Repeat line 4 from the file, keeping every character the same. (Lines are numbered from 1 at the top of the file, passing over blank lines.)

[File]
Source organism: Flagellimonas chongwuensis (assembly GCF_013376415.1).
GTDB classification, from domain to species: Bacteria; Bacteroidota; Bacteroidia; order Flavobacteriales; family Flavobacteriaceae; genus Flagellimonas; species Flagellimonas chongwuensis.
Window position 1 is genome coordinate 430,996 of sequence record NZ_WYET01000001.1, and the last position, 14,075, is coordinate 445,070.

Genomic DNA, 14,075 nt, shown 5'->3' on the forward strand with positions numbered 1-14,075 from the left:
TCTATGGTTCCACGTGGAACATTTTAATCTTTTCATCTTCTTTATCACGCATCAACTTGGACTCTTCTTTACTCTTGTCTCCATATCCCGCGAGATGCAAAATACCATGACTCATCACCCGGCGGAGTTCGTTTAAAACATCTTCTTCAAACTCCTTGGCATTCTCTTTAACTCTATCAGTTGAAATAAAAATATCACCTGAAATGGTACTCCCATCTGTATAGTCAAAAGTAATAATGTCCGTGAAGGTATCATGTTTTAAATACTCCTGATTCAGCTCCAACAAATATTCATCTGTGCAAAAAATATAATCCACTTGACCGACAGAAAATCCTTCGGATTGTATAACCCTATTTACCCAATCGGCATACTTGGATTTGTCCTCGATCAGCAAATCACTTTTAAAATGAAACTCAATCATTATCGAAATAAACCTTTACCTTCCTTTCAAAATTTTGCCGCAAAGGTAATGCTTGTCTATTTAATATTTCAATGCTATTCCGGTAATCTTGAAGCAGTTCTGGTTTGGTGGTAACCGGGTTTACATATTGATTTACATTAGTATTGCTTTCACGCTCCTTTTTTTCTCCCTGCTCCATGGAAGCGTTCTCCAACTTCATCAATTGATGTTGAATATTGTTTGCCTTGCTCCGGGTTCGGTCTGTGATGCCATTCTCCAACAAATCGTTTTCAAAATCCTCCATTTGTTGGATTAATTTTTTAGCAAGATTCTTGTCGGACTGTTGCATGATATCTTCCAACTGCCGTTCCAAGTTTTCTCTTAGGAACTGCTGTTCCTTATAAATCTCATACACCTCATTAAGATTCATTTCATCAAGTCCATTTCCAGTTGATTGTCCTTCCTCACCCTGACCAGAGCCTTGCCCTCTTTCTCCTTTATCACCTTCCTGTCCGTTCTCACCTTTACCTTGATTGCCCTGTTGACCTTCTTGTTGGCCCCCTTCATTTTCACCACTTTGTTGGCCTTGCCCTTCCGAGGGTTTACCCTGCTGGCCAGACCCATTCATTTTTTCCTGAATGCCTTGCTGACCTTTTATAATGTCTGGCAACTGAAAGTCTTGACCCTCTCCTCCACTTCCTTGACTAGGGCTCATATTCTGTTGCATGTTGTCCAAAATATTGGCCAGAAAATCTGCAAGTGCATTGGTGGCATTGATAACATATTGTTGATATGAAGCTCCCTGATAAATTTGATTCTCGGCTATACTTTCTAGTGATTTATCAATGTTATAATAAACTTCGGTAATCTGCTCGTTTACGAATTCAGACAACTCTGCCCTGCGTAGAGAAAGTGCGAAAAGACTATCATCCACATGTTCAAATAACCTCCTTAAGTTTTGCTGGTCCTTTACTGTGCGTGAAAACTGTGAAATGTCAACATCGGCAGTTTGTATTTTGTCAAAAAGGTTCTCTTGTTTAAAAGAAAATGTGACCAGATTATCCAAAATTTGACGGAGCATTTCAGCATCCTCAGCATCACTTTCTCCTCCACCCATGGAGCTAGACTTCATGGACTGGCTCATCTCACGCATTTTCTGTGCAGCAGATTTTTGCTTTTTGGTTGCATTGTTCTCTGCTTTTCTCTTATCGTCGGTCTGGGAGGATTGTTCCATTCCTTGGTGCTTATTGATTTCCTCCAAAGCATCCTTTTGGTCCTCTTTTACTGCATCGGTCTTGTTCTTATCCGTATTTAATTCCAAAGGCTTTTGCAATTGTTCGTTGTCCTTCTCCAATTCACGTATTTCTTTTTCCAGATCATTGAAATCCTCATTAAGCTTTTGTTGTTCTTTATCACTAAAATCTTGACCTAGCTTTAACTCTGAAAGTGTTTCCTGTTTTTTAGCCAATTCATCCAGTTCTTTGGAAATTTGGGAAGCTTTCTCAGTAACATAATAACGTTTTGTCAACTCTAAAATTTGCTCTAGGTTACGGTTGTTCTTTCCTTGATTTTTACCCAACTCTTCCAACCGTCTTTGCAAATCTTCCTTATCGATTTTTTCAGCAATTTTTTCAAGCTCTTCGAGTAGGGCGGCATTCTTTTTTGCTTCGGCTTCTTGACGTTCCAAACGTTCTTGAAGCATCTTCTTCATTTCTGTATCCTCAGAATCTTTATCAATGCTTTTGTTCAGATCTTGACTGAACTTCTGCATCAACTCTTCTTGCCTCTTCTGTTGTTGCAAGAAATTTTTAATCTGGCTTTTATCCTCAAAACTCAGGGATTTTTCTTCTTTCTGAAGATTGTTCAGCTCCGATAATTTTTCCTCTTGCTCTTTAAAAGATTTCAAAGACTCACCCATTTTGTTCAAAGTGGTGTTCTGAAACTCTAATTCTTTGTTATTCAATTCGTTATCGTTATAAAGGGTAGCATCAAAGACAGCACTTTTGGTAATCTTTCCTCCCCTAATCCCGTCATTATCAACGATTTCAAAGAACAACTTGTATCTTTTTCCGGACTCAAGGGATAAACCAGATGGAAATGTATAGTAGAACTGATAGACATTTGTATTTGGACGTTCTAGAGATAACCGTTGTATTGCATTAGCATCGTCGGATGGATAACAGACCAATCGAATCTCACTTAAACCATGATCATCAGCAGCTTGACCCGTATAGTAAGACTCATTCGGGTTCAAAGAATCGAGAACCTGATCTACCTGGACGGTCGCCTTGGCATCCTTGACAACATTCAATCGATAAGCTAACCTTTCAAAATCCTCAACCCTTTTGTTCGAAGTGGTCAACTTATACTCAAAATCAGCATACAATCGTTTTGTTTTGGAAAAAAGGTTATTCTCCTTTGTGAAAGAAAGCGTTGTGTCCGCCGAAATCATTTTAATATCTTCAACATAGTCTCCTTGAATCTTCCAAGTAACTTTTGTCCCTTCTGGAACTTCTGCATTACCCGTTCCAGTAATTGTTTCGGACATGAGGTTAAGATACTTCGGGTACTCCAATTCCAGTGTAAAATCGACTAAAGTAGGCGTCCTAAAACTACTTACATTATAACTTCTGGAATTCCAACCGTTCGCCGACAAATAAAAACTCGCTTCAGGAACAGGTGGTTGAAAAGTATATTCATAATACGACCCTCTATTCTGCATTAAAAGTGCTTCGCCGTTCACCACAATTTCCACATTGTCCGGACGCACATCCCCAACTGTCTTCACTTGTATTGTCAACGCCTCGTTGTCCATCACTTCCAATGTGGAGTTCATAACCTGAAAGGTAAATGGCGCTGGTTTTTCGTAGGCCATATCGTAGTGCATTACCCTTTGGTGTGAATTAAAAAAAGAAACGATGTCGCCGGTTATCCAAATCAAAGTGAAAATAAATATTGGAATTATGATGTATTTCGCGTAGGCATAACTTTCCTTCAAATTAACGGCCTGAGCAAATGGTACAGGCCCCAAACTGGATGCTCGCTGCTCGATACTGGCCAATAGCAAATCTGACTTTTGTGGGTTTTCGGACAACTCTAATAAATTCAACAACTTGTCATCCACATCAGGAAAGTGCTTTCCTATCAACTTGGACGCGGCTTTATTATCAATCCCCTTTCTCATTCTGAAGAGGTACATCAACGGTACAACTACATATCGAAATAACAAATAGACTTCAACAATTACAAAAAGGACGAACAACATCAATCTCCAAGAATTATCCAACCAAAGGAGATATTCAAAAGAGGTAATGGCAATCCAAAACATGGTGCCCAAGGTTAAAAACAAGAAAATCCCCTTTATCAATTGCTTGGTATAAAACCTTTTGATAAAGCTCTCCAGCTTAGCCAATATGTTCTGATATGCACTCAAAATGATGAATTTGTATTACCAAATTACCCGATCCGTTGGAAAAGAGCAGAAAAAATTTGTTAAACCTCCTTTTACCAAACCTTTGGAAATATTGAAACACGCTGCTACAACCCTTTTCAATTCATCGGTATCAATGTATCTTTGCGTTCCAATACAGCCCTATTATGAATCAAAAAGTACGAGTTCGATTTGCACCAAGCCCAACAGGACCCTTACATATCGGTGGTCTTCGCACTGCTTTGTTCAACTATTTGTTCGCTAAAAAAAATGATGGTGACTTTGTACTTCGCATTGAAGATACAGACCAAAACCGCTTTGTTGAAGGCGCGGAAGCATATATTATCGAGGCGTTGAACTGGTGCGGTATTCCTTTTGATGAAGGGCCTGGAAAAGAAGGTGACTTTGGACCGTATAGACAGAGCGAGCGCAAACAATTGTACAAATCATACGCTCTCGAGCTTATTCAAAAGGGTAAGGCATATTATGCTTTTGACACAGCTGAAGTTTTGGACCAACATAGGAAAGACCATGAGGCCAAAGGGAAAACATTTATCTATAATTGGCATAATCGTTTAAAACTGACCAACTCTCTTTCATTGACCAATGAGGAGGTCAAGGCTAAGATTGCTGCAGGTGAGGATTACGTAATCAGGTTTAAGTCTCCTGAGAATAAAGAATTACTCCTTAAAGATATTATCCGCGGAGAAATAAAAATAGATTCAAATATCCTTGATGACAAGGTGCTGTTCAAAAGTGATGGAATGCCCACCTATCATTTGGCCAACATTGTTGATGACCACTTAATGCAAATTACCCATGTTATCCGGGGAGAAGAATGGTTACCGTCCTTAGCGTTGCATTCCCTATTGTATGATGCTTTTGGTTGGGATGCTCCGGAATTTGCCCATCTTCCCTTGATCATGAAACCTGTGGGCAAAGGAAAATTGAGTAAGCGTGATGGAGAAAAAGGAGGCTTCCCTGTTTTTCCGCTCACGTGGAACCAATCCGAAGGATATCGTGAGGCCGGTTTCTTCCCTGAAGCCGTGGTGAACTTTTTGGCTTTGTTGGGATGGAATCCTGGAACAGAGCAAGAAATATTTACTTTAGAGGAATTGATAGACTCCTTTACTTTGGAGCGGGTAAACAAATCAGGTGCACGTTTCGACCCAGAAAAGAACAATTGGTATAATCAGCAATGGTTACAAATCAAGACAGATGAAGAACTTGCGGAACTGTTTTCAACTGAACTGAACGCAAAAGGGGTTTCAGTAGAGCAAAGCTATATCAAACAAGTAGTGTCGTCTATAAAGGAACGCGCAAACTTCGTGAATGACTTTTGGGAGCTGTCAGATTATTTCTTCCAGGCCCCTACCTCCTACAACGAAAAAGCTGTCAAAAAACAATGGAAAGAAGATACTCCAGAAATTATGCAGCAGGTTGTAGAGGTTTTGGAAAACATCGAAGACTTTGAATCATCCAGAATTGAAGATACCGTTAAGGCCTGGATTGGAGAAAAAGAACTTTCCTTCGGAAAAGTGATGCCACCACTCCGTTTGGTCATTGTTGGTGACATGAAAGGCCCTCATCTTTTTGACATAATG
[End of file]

Genomic DNA, 14,075 nt, shown 5'->3' on the forward strand with positions numbered 1-14,075 from the left: